As we begin a new year, we thought it was a good time to reflect on some of 2020's peak season fraud trends. What will these trends teach us about what's to come?
Holiday season means one thing for online merchants: peak traffic. And with it comes an increase in not only sales but also, unsurprisingly, spikes in fraudulent activity. While on the surface, there’s nothing new or unexpected about this, 2020’s holiday season was marked with unprecedented, adopt-or-die kind of fraudulent activity driven largely by the COVID-19 exodus online. And with more shoppers than ever turning online for their end of year shopping, merchant’s defenses were (and continue to be) put to the test.
In this blog post we explore what peak season 2020 looked like; how it impacted online retailers and how SecuredTouch’s solution is helping retailers navigate these challenges.
*Disclaimer: for the sake of this article, data is based on November traffic and that of the three major shopping days of that month: Singles Day, Black Friday and Cyber Monday.
Ready or Not Here We Come
Peak season is both an opportunity and a challenge for online retailers; one they are well versed in.
I hate to state the obvious but, retailers see peak season as an opportunity that cannot be missed to boost sales and do everything they can to take advantage of it. This places additional pressure on the fraud team who is likely to be required to reduce alert thresholds in order to ensure the most of amount of transactions are processed while only the highest risk transactions are blocked or challenged.
We make it a priority to support our clients in the run up to peak season, so our team prepares by:
- Collecting traffic projections from all customers (based on past years experience)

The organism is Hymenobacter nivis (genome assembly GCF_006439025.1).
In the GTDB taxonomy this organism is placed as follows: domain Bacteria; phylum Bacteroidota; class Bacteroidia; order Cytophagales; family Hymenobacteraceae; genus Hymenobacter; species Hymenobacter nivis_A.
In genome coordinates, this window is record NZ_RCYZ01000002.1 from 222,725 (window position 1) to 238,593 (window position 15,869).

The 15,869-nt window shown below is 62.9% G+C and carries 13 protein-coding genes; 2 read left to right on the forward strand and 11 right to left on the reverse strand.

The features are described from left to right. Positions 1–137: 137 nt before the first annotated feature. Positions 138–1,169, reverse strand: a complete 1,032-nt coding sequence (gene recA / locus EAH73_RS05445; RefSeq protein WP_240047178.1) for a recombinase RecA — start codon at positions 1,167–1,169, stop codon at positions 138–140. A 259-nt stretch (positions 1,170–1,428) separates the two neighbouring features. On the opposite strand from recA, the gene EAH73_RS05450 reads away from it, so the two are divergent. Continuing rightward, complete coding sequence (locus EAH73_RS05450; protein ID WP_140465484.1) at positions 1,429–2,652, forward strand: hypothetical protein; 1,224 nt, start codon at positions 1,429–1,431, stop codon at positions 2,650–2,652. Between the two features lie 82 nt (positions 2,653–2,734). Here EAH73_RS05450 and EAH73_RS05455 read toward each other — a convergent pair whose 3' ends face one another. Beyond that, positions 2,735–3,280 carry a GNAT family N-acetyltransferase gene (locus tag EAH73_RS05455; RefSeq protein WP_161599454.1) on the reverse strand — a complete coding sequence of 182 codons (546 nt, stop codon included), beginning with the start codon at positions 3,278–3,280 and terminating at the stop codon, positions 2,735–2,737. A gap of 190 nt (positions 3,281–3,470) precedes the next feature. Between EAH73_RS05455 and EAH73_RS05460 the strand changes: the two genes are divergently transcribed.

- Assisting customers with preparation and load tests
- Allocating additional resources to ensure best performance during peak times
- Aligning our release cycle and production freeze with customers’ schedule
Deep Dive: Peak Season Traffic
So, without further adieu, let’s look at the overall results:
- Traffic Volume
- ~50% increase in traffic on average throughout the peak period
- Highest increase recorded was 200% on Black Friday (i.e. 3x the standard volume) for a client
- Fraud Activity
- ~15% increase in fraud activity on average throughout the peak period
- Highest increase recorded was 900% on Singles Day (i.e. 10x compared to the standard rates), specifically as a result of malicious bot activity
We took a closer look at the data and found that:
- Bots remain a leading attack vector with malicious bot activity increased at the highest rate across the board
- Account Takeover remains a top choice of attack method for fraudsters
- The above stated 900% jump in malicious bot activity was used to perform credential stuffing (the initial stage in an ATO attack)
- A 70% jump in monetization activities over Black Friday-Cyber Monday weekend were executed using manual techniques.
It is useful to shine a light on why fraudsters choose to scale their ATO attempts around this period of time. IMHO, it is due to the abnormal nature of the traffic in this time period. It is easier for fraudsters to fly underneath the radar and evade capture. Additionally, in many cases, the nature of ATO is opportunistic e.g. they will need an account that recently made a purchase in order to request a refund. Around the holiday season, there are going to be an exponential amount more accounts that have this activity as existing customers are buying more which leads to improved ATO conversion for the fraudsters.
Lessons and Takeaways
The holiday season is an essential part of most online retailers’ yearly revenue, and this has never been more true than it is in 2020. Some estimates suggest that the surge in eCommerce around this time of year will be enough to pack two years of growth into one season. And with most merchants preoccupied with reducing friction so as not to damage conversion rates, fraudsters are presented with a unique set of vulnerabilities to take advantage of.
While peak season isn't an accurate reflection of everyday activity, it is a real test of a retailer's online defenses. This period is a snapshot of what fraudsters are up to and is an indicator of vulnerabilities.
This is also a reminder of the dynamic nature of online fraud and the need for dynamic detection mechanisms. The tools used by fraud teams must be able to cope regardless of changes in the natures of users, including the volumes of new and existing customers, as their purchase habits and volumes change rapidly. These tools must be able to adapt in real-time to support the nature of eCommerce during any instances of peak traffic.